Raises another interesting question re: the chart. Is it measuring things in real GBP or nominal GBP. Given some of the high y-o-y growth #s (8% etc) I’m wondering if it is using nominal GBP. If so, chart fail!

        • TomTom

          So what would you use for a GDP Deflator when 25% GLOBAL GDP is being created by Central Banks

  • barbie

    Lets face it they’ve all lied to us over decades. Its only recently we’ve been able to know what is going on within parliament it’s self. The expenses scandel must have been going on for decades, and it’s the free press we can thank for letting us know. They are still cheating and have changed the rules, yet again, to suit themselves. So, what can we expect from MPs, lies and more lies. Labour lied about the books, now the Conservatives are lying just the same, they keep telling us we need to tighten our belts, yet spend our money on foreign aid and tell us its or moral duty. Where is their moral duty to protect our own citizens? What we have got is a system developing where the unemployed are being demonised, discriminated against in the new year, via internet bullying to get a job. Where is the Strasburg court now? I hope this will be challenged. Yes, the unemployed should go for jobs if they are there no one disagrees with that, but being draconian and threatening to cut their benefits if they don’t comply is nothing short of blatent discrimination. They may have families to support and feed, the jobs offered may not be near where they live, what then? This is full of faults its got no value before it starts. I’m afraid the Tories are living up to their history and name has the ‘nasty party’, are they so desperate to get people off the books never minding the human circumstances they create. We saw this with the ‘poll tax’ which created a nation divided, angry and riots on the streets. Crime was rife, and social breakdown nearly became a reality. You could not walk down the street after dark. Is this what we really want, just to make the books look more palitable. They’ve got it wrong, very wrong, and it will lead to more problems not less.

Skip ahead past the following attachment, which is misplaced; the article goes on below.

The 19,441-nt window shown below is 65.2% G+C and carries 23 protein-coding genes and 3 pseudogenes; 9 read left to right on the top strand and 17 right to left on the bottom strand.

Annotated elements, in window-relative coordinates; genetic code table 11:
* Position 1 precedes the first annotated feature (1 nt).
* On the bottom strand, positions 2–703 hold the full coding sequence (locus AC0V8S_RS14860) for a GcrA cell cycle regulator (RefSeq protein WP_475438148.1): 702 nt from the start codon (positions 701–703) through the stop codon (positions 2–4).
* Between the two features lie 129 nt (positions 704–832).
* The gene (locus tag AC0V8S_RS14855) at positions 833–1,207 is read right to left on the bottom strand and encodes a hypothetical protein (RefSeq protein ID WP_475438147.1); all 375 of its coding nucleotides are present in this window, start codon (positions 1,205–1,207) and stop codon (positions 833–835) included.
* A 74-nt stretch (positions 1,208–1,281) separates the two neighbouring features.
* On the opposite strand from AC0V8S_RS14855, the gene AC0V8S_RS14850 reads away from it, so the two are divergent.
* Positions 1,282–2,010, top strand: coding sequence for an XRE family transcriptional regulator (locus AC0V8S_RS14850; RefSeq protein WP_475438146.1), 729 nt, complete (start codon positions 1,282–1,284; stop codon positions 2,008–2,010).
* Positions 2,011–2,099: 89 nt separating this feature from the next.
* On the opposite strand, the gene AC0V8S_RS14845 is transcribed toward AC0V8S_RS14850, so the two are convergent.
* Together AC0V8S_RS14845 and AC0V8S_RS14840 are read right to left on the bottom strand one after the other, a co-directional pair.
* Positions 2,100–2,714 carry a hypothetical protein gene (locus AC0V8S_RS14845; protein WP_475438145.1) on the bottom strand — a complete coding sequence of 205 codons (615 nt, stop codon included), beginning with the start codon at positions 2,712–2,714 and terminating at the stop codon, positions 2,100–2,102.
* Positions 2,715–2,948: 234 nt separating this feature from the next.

• http://twitter.com/rlpkamath Rahul Kamath

    Fraser – why don’t you show us the data splitting out mandated spending (pensions, welfare, NHS, automatic stabilisers) vs. discretionary spending. For the more knowledgeable of us, this might give your analysis a bit more credibility.

    (To give you credit you have split out govt interest payments; and have also split out capital expenditures where Osborne has, in w/ misguided expediency made his cuts).

    • HooksLaw

      Labour brought forward all readily available capital expenditure. There is a limit to that. FVaced again with a cyclical issue, Osborne is again bringing in more capital expenditure.